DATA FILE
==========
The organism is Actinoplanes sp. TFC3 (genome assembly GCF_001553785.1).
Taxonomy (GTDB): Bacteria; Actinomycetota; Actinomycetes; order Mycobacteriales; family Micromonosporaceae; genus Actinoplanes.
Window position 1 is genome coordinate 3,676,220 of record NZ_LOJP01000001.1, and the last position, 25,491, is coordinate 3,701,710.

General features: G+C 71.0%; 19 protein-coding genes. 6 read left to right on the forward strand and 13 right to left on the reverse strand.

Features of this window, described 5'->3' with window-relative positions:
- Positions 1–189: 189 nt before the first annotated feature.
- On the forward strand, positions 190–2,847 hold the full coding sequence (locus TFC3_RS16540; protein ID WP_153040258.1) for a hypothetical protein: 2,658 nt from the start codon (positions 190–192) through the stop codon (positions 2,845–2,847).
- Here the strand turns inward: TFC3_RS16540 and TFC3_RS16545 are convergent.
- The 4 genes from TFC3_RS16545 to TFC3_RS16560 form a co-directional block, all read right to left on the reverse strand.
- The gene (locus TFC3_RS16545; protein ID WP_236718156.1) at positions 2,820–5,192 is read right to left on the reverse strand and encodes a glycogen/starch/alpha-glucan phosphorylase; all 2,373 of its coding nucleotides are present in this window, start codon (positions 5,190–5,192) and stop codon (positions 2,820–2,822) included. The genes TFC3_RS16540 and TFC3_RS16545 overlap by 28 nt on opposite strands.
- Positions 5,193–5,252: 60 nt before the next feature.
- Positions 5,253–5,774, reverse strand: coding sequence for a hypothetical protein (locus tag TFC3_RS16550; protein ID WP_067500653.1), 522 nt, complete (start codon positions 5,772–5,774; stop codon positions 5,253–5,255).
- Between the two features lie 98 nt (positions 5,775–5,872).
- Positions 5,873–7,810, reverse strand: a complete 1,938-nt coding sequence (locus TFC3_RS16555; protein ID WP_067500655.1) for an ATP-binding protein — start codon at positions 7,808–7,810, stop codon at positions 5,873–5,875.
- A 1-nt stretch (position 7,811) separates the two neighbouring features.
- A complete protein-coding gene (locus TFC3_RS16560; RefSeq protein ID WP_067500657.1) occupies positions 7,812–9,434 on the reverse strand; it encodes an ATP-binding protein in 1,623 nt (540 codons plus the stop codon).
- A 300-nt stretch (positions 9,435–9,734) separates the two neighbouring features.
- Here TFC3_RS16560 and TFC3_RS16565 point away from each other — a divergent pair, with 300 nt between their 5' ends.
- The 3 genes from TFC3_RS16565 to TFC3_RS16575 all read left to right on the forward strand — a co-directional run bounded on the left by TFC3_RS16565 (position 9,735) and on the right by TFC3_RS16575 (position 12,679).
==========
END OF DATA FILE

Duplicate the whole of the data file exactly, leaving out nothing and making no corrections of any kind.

The organism is Actinoplanes sp. TFC3 (genome assembly GCF_001553785.1).
Taxonomy (GTDB): Bacteria; Actinomycetota; Actinomycetes; order Mycobacteriales; family Micromonosporaceae; genus Actinoplanes.
Window position 1 is genome coordinate 3,676,220 of record NZ_LOJP01000001.1, and the last position, 25,491, is coordinate 3,701,710.

General features: G+C 71.0%; 19 protein-coding genes. 6 read left to right on the forward strand and 13 right to left on the reverse strand.

Features of this window, described 5'->3' with window-relative positions:
- Positions 1–189: 189 nt before the first annotated feature.
- On the forward strand, positions 190–2,847 hold the full coding sequence (locus TFC3_RS16540; protein ID WP_153040258.1) for a hypothetical protein: 2,658 nt from the start codon (positions 190–192) through the stop codon (positions 2,845–2,847).
- Here the strand turns inward: TFC3_RS16540 and TFC3_RS16545 are convergent.
- The 4 genes from TFC3_RS16545 to TFC3_RS16560 form a co-directional block, all read right to left on the reverse strand.
- The gene (locus TFC3_RS16545; protein ID WP_236718156.1) at positions 2,820–5,192 is read right to left on the reverse strand and encodes a glycogen/starch/alpha-glucan phosphorylase; all 2,373 of its coding nucleotides are present in this window, start codon (positions 5,190–5,192) and stop codon (positions 2,820–2,822) included. The genes TFC3_RS16540 and TFC3_RS16545 overlap by 28 nt on opposite strands.
- Positions 5,193–5,252: 60 nt before the next feature.
- Positions 5,253–5,774, reverse strand: coding sequence for a hypothetical protein (locus tag TFC3_RS16550; protein ID WP_067500653.1), 522 nt, complete (start codon positions 5,772–5,774; stop codon positions 5,253–5,255).
- Between the two features lie 98 nt (positions 5,775–5,872).
- Positions 5,873–7,810, reverse strand: a complete 1,938-nt coding sequence (locus TFC3_RS16555; protein ID WP_067500655.1) for an ATP-binding protein — start codon at positions 7,808–7,810, stop codon at positions 5,873–5,875.
- A 1-nt stretch (position 7,811) separates the two neighbouring features.
- A complete protein-coding gene (locus TFC3_RS16560; RefSeq protein ID WP_067500657.1) occupies positions 7,812–9,434 on the reverse strand; it encodes an ATP-binding protein in 1,623 nt (540 codons plus the stop codon).
- A 300-nt stretch (positions 9,435–9,734) separates the two neighbouring features.
- Here TFC3_RS16560 and TFC3_RS16565 point away from each other — a divergent pair, with 300 nt between their 5' ends.
- The 3 genes from TFC3_RS16565 to TFC3_RS16575 all read left to right on the forward strand — a co-directional run bounded on the left by TFC3_RS16565 (position 9,735) and on the right by TFC3_RS16575 (position 12,679).